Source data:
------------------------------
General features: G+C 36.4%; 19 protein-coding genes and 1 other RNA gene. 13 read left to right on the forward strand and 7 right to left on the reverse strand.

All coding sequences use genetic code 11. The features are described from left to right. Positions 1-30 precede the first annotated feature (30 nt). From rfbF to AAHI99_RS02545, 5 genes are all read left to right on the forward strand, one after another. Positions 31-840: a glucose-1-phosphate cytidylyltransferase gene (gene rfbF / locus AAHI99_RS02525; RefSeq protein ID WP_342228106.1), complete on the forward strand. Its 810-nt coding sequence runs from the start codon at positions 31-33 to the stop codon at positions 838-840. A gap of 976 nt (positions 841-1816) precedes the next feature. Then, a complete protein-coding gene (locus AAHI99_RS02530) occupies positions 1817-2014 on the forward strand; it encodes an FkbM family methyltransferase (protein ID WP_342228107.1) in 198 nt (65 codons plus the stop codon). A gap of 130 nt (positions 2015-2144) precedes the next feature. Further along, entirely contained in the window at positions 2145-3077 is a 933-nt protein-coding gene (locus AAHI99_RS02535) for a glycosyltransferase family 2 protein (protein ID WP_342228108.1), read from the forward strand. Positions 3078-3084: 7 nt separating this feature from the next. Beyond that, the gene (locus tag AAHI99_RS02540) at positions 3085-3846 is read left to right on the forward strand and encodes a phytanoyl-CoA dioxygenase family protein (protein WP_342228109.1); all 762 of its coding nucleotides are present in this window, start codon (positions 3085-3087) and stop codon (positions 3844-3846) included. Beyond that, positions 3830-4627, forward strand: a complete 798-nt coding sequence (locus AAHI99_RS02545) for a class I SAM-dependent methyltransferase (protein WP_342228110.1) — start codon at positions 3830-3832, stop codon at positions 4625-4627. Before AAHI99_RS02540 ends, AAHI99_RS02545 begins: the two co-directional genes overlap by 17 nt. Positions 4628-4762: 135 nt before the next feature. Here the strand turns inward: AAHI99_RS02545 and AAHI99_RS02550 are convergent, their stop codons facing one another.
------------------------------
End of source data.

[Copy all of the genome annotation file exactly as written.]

General features: G+C 36.4%; 19 protein-coding genes and 1 other RNA gene. 13 read left to right on the forward strand and 7 right to left on the reverse strand.

All coding sequences use genetic code 11. The features are described from left to right. Positions 1-30 precede the first annotated feature (30 nt). From rfbF to AAHI99_RS02545, 5 genes are all read left to right on the forward strand, one after another. Positions 31-840: a glucose-1-phosphate cytidylyltransferase gene (gene rfbF / locus AAHI99_RS02525; RefSeq protein ID WP_342228106.1), complete on the forward strand. Its 810-nt coding sequence runs from the start codon at positions 31-33 to the stop codon at positions 838-840. A gap of 976 nt (positions 841-1816) precedes the next feature. Then, a complete protein-coding gene (locus AAHI99_RS02530) occupies positions 1817-2014 on the forward strand; it encodes an FkbM family methyltransferase (protein ID WP_342228107.1) in 198 nt (65 codons plus the stop codon). A gap of 130 nt (positions 2015-2144) precedes the next feature. Further along, entirely contained in the window at positions 2145-3077 is a 933-nt protein-coding gene (locus AAHI99_RS02535) for a glycosyltransferase family 2 protein (protein ID WP_342228108.1), read from the forward strand. Positions 3078-3084: 7 nt separating this feature from the next. Beyond that, the gene (locus tag AAHI99_RS02540) at positions 3085-3846 is read left to right on the forward strand and encodes a phytanoyl-CoA dioxygenase family protein (protein WP_342228109.1); all 762 of its coding nucleotides are present in this window, start codon (positions 3085-3087) and stop codon (positions 3844-3846) included. Beyond that, positions 3830-4627, forward strand: a complete 798-nt coding sequence (locus AAHI99_RS02545) for a class I SAM-dependent methyltransferase (protein WP_342228110.1) — start codon at positions 3830-3832, stop codon at positions 4625-4627. Before AAHI99_RS02540 ends, AAHI99_RS02545 begins: the two co-directional genes overlap by 17 nt. Positions 4628-4762: 135 nt before the next feature. Here the strand turns inward: AAHI99_RS02545 and AAHI99_RS02550 are convergent, their stop codons facing one another.